The Five Lesbian Brothers are a famous theatrical collective of writer/ actor gender activists who have vowed to mock their way to freedom—and place fully embodied lesbian desire on stage—over the past two decades in New York. In their 1997 satire, Brides of the Moon, they saw the future.
I hope you're sitting down. Here's looking at the closing numbers: Disney owns the world by the year 2069. Earth is now called IASWAA, Inc., and is a single, planetary, corporate entity whose acronym—and national anthem—is that perky (and, ultimately, maddening) little ditty one cannot escape while trapped on a certain Orlando theme park ride.
Perhaps as an unintended result, extended adolescence, which gave our culture the boomerang kids of the present generation, now lingers into the upper 30s. Individuals and whole families still lead lives of quiet desperation, work at unrewarding jobs, and then return home to self-medicate with stronger than ever—but still socially-approved—anodynes: Popular TV programs like the game show Blameshifters, brought to you by the makers of Bitch! Cigarettes (motto: "You've come a long way, Bitch!"), a tranquilizer dart in a can called Sed-a-cola, and Hamburgoo, "the paste that tastes just like meat!"
To adjust to the difficulties of modern times, women now listen to consciousness-lowering tapes, as opposed to the consciousness-raising efforts of previous decades. News coverage has continued its descent into trivia. And since Viagra apparently wasn't sufficient, companies now place SDI's—sex drive implants—into the heads of women they need to be sexually active.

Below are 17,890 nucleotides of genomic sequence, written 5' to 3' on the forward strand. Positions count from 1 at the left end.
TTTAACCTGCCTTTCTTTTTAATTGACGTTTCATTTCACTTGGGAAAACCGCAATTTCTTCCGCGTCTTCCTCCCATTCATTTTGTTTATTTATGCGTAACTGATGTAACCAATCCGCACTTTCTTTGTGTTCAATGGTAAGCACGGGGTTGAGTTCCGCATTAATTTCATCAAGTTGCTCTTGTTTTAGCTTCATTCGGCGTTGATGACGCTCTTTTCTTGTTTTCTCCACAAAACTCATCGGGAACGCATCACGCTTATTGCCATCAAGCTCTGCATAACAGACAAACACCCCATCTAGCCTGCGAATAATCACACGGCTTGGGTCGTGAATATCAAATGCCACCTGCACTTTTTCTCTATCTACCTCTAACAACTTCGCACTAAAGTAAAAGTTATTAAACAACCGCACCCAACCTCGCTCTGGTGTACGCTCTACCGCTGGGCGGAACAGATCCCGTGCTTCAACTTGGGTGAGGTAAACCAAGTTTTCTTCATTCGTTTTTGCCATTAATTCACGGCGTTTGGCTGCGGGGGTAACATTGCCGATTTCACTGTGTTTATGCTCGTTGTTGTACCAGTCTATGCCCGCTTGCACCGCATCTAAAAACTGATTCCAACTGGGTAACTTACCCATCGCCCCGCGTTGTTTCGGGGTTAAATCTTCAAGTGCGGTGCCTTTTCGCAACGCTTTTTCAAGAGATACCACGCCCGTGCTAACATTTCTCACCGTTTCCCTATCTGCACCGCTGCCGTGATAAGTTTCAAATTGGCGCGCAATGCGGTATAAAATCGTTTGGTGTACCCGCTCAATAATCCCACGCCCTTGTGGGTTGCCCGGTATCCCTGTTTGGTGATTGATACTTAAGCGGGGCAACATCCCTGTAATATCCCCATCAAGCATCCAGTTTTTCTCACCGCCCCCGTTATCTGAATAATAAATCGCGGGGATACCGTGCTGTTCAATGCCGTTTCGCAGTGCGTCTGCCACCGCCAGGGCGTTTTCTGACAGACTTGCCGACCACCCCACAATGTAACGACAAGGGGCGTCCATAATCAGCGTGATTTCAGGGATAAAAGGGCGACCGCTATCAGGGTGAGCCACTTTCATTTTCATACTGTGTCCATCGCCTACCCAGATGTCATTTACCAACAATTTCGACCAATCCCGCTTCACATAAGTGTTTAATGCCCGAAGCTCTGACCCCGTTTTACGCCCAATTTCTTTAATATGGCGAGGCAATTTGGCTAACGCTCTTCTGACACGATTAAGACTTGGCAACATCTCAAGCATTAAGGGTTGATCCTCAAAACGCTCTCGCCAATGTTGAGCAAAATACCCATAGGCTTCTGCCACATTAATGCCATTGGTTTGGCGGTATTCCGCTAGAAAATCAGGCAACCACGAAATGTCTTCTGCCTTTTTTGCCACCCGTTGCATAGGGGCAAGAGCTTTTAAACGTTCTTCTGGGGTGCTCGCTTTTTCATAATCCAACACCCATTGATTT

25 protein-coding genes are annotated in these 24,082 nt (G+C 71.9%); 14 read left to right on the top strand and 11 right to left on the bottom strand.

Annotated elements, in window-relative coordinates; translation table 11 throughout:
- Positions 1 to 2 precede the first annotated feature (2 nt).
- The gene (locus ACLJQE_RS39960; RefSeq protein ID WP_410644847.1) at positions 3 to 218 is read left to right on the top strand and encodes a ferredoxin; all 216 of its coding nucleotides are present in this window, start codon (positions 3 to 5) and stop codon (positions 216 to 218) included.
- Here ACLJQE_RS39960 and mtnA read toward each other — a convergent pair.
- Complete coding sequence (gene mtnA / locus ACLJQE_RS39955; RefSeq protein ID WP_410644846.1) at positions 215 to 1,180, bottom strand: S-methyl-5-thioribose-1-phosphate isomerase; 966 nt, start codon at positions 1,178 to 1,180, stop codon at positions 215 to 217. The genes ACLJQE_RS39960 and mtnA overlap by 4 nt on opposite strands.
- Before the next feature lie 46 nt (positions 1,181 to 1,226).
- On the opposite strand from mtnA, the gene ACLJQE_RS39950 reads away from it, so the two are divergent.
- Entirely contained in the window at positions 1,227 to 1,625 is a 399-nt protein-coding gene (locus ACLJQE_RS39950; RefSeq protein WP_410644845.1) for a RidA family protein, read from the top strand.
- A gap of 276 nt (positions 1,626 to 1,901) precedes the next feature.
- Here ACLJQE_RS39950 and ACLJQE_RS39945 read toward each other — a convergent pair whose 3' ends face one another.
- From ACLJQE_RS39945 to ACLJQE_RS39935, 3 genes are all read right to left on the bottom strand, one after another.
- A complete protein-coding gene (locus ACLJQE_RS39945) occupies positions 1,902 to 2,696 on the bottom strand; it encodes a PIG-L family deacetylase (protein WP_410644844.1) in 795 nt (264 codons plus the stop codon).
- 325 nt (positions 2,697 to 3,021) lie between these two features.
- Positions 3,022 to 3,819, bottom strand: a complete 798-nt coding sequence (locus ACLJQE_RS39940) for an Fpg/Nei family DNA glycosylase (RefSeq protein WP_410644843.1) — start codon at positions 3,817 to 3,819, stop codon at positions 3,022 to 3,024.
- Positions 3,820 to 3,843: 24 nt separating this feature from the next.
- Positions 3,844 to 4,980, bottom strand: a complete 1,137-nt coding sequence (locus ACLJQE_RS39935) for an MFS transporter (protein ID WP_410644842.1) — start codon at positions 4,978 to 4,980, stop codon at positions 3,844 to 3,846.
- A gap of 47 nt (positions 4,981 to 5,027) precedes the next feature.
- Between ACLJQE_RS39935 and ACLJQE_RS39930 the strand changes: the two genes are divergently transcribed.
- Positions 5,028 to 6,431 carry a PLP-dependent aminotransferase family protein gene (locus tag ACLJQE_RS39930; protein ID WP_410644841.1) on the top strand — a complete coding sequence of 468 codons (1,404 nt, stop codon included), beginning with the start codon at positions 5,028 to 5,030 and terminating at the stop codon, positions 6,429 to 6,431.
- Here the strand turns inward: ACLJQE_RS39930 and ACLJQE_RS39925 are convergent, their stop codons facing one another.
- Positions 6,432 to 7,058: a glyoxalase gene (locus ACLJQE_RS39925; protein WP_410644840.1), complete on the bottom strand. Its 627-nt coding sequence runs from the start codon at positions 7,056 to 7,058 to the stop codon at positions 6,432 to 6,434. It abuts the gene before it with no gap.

But that last endeavor might actually not work out quite the way the boys in marketing planned. Not for a group of women whose interplanetary ride to gratify—and presumably, colonize—a deep-space vacation world has just been knocked off course ... by an errant 1997 Winnebago.
In Brides such wicked-sharp social satire is married, so to speak, with an equally acute (and, at times, profane) critique, not only of traditional gender roles, but also the "progressive"—and equally stultifying—updates of the previous decade. In equal parts a send up of interplanetary potboilers and domestic dramas, its doomed grace notes evoking, say, Marguerite Duras aren't remotely supposed to even out the hardly gratuitous lesbian sex sequences.
In this Common Ground Theater production, the broad satire is only sometimes balanced by the carefully observed, legitimate emotions that the Brothers also claim as their trademark. Laurie Wolf's rich history in mime serves her well in the comic role of Dai Dai, a monkey brought aboard for experiments—a role that's suddenly devastating when her character reveals her true feelings in a late sign language scene. Even with its dose of schmaltz, Rachel Klem's Gabrielle and Wolf, in a second role as Anita, effectively get at the poignancy of an old college friendship, separated by fate, corporate misbehavior and time.
Not so effective? The mainly hypothetical chemistry between Tara Stone's Carmen, an earthbound 30-something adolescent and Klem's second character, an older, jilted astronaut named Lynn. And though this may largely be a hangover from earlier roles with more gravitas, I had an easier time seeing Lormarev Jones as besieged parent Ken Powers than the ever-panicky civilian astronaut—and girly-girl—Bridget. In their midst, Page Purgar surfed an endless series of awkward moments as Commander Holway, in a show whose cheap jokes, overt sexuality and sharp sensibilities liberate a crew—and a family—from the stasis that had trapped both. We all should be so lucky.